CRM Opinion South Africa

Why listening to what your customers want is a terrible idea

In traditional marketing circles there is a growing love affair with data. Everyone wants to 'analyse the data' before making a decision; data which is harvested from recorded customer behaviour patterns, focus groups and market research.
Source: ©lightfieldstudios -
Source: ©lightfieldstudios - 123RF

Brands increasingly want to make sure that they are listening closely to what customers want and need and then aim to generate some kind of commercial value into that insight.

The problem with this way of thinking is that a brand is then constantly creating value into what a customer apparently wants today, rather than boldly creating something new that the customer will want in the future.

A well-trodden path to conformity

Future-focused brands don't really care about what their customers want today – they'd rather spend their time imagining what they can create that will be desirable tomorrow.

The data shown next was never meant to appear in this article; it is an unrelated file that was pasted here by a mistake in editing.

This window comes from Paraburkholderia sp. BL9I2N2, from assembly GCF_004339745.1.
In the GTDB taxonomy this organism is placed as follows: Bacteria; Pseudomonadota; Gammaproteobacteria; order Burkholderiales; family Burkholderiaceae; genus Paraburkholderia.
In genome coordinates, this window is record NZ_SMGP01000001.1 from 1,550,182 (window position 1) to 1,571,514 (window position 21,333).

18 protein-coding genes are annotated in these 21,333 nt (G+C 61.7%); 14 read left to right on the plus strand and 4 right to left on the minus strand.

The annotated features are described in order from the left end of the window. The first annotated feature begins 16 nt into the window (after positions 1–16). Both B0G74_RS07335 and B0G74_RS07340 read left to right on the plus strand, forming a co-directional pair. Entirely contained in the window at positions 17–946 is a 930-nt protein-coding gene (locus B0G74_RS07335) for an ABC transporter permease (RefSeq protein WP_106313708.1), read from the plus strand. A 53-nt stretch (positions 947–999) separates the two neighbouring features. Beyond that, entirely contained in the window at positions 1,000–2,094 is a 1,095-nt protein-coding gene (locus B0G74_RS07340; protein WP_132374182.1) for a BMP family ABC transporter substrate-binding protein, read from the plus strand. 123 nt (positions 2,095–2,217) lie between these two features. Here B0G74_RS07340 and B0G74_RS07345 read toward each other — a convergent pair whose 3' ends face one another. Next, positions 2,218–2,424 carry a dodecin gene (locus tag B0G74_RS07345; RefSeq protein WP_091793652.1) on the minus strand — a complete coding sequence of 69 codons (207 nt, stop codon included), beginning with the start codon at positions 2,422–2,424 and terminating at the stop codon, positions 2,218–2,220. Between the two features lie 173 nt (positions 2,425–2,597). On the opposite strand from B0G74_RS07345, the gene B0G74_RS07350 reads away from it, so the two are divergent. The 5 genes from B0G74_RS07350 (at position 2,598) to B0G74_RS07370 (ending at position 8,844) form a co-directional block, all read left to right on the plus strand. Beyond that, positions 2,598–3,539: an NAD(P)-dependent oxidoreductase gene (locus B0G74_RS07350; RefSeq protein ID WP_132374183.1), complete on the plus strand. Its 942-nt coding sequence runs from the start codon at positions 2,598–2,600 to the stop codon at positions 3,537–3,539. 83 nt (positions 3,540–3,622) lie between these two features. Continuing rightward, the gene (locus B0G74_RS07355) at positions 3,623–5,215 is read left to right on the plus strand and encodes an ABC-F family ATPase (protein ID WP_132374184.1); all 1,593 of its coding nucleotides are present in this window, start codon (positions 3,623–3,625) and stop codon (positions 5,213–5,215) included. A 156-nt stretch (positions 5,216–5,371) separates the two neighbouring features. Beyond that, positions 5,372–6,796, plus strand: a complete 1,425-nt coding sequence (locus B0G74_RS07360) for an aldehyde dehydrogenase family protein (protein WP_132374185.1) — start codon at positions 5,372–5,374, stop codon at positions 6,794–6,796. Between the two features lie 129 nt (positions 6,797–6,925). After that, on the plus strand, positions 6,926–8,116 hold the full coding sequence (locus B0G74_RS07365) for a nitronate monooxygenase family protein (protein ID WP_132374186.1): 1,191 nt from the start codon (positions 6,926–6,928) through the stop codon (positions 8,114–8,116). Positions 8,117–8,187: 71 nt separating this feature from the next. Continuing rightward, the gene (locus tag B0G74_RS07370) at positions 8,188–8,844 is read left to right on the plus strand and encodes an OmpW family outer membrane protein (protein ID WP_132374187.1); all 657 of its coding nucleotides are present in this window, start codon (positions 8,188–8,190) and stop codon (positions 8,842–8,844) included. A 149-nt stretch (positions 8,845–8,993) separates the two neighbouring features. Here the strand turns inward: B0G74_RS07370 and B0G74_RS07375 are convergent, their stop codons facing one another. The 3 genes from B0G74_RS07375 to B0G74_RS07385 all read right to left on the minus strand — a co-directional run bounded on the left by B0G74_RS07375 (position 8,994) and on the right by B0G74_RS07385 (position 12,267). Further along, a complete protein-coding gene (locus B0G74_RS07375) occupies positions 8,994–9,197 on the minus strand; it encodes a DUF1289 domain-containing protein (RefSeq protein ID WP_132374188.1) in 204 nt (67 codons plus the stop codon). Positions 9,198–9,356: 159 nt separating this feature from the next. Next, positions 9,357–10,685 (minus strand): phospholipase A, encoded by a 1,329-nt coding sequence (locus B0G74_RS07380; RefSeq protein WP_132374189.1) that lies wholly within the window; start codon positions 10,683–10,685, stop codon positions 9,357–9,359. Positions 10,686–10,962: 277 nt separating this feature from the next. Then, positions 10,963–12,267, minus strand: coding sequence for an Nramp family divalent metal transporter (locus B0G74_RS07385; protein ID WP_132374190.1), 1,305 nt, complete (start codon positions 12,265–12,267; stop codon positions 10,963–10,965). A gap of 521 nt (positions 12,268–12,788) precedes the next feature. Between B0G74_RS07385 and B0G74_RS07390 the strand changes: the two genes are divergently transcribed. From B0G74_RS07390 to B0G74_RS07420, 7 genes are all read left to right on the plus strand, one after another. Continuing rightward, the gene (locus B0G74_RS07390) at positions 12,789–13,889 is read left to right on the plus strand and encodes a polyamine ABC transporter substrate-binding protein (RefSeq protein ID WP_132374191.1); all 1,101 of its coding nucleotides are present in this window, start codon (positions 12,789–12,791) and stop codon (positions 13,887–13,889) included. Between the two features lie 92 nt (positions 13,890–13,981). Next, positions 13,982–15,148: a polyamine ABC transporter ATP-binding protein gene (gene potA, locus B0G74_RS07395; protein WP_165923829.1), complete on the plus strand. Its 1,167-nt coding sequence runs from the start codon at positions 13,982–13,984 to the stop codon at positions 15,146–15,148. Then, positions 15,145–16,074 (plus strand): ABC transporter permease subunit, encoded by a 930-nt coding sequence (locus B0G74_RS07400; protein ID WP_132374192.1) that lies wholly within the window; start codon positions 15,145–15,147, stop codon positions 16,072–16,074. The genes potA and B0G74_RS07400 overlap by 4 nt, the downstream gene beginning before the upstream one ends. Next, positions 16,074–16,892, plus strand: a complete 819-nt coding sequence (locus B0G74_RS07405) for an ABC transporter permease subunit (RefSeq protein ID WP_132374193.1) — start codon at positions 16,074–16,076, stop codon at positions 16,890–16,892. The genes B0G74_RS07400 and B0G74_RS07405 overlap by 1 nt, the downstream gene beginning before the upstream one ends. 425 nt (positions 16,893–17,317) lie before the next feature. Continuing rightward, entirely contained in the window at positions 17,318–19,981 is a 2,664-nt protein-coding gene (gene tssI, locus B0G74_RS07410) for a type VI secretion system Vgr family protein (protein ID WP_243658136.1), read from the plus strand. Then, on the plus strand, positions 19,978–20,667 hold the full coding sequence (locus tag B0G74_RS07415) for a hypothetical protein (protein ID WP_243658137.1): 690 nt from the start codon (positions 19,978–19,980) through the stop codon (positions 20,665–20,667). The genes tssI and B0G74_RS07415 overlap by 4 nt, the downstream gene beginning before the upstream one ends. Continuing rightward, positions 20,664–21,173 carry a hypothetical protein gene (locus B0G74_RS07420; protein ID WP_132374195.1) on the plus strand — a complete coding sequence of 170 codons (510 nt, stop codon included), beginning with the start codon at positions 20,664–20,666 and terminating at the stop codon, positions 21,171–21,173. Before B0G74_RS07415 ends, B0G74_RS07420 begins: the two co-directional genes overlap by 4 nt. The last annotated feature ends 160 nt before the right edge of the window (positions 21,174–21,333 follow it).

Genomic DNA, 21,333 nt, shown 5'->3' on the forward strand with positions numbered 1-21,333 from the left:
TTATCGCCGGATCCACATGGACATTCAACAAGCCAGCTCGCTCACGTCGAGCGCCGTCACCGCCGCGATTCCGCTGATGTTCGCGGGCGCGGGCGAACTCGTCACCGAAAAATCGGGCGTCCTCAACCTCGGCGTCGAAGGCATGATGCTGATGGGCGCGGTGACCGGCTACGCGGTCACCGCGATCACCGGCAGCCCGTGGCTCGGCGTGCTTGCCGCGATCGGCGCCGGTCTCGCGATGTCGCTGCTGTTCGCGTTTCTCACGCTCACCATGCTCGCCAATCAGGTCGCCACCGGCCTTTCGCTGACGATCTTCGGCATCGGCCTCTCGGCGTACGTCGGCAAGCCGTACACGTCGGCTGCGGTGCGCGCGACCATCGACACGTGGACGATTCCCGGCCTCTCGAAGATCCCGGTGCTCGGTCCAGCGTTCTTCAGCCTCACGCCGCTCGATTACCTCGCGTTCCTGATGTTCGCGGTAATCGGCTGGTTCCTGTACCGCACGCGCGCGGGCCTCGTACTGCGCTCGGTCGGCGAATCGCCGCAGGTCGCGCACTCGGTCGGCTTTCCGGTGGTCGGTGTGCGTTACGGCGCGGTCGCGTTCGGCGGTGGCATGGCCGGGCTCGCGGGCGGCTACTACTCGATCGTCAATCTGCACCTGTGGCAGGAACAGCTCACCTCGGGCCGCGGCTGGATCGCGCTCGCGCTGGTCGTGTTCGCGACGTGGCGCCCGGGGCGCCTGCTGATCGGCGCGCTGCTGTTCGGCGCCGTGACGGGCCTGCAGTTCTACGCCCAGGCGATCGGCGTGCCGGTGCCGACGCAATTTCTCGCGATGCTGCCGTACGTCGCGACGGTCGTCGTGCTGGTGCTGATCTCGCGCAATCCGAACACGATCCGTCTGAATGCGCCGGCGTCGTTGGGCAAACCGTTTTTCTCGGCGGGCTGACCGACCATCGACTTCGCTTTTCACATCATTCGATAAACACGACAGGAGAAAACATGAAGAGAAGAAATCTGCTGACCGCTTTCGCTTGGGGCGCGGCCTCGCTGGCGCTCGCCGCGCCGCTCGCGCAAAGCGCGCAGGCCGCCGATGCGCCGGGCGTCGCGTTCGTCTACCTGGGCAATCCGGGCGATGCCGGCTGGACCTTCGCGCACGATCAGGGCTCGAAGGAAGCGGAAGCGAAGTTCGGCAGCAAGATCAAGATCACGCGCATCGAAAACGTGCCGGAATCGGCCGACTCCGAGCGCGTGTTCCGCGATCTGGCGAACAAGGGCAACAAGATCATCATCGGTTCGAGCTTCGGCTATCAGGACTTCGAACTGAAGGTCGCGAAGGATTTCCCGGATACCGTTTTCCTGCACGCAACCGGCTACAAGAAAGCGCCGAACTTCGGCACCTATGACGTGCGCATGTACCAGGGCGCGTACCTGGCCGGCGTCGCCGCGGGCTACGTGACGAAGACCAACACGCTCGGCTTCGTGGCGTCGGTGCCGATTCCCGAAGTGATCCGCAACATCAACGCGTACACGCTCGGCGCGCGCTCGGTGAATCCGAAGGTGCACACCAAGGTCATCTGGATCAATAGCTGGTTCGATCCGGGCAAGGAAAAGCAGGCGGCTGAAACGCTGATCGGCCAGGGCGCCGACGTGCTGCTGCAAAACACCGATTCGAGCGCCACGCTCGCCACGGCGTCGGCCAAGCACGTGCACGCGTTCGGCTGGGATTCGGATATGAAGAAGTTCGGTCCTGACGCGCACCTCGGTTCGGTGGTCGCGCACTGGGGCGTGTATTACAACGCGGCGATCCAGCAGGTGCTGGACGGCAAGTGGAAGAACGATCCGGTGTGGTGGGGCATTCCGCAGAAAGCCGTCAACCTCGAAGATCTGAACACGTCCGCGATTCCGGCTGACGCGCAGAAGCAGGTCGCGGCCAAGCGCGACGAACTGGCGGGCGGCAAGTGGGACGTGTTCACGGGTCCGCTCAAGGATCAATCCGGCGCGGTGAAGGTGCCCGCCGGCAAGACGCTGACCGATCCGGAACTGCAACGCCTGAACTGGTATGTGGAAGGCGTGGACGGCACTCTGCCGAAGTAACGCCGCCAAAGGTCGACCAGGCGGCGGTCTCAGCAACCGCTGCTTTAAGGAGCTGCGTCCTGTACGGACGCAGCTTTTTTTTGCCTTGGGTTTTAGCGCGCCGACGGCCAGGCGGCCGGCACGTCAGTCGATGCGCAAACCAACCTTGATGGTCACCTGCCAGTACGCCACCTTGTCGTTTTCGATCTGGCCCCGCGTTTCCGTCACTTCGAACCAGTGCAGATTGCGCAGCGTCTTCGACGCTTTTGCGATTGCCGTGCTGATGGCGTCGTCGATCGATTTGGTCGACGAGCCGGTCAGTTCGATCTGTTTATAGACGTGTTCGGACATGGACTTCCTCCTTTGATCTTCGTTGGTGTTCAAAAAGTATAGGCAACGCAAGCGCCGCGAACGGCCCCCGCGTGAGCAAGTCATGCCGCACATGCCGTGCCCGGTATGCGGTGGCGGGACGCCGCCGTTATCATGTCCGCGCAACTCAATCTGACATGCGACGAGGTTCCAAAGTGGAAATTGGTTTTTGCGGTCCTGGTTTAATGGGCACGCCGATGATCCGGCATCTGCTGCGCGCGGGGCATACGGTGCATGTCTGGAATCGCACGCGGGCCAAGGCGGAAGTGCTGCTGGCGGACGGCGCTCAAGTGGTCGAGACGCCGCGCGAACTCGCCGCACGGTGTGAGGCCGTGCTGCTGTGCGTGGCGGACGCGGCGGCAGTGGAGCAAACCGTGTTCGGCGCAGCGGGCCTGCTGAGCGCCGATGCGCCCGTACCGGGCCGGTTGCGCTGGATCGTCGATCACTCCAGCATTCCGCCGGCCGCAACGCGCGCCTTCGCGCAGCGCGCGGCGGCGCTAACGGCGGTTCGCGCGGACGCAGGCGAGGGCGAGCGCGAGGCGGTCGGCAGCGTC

An over-reliance on market research and insights generated from data positions a brand as a follower, and ultimately entrenches its place as a commodity with limited product pricing power.

In the short-term it might appear to be a business strategy that's safer than actually boldly creating market-leading ideas and innovations, but puts the business at a terrible future risk.

The idea of ignoring what your customers want is obviously one which will draw chortles and loud guffaws from many MBA-educated marketers who want (efficiency and scale and low risk), but the reality is that everyone is reading the same insights; everyone is following the the same well-trodden path to conformity.

Trying to then differentiate your brand when what you are selling is the same as everyone else, is an expensive and complex exercise.

Stop listening to only what the masses want, and start using your imagination and power of creativity.

This article has been republished with permission from Cherryflava.

About Jonathan Cherry

Jonathan Cherry is a futurist and business strategist who works with organisations to design better strategies that effectively create a significant competitive advantage. Over the past 20 years he's worked with retailers such as Yuppiechef, Woolworths and Kitchen Warehouse (Australia), has an MPhil Futures Studies from Stellenbosch University and is a member of the Association of Professional Futurists. .

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